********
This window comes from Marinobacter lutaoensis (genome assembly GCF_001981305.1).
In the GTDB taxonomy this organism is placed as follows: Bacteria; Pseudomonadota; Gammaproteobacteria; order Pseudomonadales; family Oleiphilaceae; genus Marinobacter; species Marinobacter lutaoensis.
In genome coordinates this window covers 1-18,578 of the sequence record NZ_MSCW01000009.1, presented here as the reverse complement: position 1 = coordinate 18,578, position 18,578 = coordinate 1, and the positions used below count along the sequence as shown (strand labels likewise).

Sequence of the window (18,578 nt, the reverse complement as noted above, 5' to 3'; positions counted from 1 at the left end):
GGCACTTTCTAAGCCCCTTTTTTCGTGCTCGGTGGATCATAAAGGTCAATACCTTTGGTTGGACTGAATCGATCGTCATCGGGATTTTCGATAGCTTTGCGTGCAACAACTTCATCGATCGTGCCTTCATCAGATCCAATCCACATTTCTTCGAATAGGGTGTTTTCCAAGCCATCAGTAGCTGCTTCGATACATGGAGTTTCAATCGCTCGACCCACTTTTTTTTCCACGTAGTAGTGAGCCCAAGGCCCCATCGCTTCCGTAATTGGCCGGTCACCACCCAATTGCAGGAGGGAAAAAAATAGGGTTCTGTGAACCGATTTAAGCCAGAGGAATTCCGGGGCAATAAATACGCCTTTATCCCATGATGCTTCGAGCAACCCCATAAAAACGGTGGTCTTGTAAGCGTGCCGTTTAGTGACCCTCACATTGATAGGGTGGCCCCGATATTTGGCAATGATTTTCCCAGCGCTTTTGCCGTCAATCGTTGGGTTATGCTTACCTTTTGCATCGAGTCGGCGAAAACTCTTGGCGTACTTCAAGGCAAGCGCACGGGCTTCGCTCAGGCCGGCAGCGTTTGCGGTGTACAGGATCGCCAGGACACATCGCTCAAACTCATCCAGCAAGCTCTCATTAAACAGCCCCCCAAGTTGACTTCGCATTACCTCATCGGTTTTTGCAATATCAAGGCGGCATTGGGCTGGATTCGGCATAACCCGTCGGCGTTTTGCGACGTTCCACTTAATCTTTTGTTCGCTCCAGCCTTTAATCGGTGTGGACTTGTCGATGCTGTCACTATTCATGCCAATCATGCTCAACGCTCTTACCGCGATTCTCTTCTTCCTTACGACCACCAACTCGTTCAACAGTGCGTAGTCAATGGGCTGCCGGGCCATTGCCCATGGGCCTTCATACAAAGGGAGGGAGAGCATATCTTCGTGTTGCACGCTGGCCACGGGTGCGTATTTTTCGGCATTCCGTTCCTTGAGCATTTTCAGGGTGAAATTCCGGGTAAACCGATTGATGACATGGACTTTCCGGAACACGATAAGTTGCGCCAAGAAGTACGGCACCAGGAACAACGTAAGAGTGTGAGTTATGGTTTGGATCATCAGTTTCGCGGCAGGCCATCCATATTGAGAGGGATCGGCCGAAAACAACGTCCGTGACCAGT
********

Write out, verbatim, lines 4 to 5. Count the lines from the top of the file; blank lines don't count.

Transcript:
Sequence of the window (18,578 nt, the reverse complement as noted above, 5' to 3'; positions counted from 1 at the left end):
GGCACTTTCTAAGCCCCTTTTTTCGTGCTCGGTGGATCATAAAGGTCAATACCTTTGGTTGGACTGAATCGATCGTCATCGGGATTTTCGATAGCTTTGCGTGCAACAACTTCATCGATCGTGCCTTCATCAGATCCAATCCACATTTCTTCGAATAGGGTGTTTTCCAAGCCATCAGTAGCTGCTTCGATACATGGAGTTTCAATCGCTCGACCCACTTTTTTTTCCACGTAGTAGTGAGCCCAAGGCCCCATCGCTTCCGTAATTGGCCGGTCACCACCCAATTGCAGGAGGGAAAAAAATAGGGTTCTGTGAACCGATTTAAGCCAGAGGAATTCCGGGGCAATAAATACGCCTTTATCCCATGATGCTTCGAGCAACCCCATAAAAACGGTGGTCTTGTAAGCGTGCCGTTTAGTGACCCTCACATTGATAGGGTGGCCCCGATATTTGGCAATGATTTTCCCAGCGCTTTTGCCGTCAATCGTTGGGTTATGCTTACCTTTTGCATCGAGTCGGCGAAAACTCTTGGCGTACTTCAAGGCAAGCGCACGGGCTTCGCTCAGGCCGGCAGCGTTTGCGGTGTACAGGATCGCCAGGACACATCGCTCAAACTCATCCAGCAAGCTCTCATTAAACAGCCCCCCAAGTTGACTTCGCATTACCTCATCGGTTTTTGCAATATCAAGGCGGCATTGGGCTGGATTCGGCATAACCCGTCGGCGTTTTGCGACGTTCCACTTAATCTTTTGTTCGCTCCAGCCTTTAATCGGTGTGGACTTGTCGATGCTGTCACTATTCATGCCAATCATGCTCAACGCTCTTACCGCGATTCTCTTCTTCCTTACGACCACCAACTCGTTCAACAGTGCGTAGTCAATGGGCTGCCGGGCCATTGCCCATGGGCCTTCATACAAAGGGAGGGAGAGCATATCTTCGTGTTGCACGCTGGCCACGGGTGCGTATTTTTCGGCATTCCGTTCCTTGAGCATTTTCAGGGTGAAATTCCGGGTAAACCGATTGATGACATGGACTTTCCGGAACACGATAAGTTGCGCCAAGAAGTACGGCACCAGGAACAACGTAAGAGTGTGAGTTATGGTTTGGATCATCAGTTTCGCGGCAGGCCATCCATATTGAGAGGGATCGGCCGAAAACAACGTCCGTGACCAGT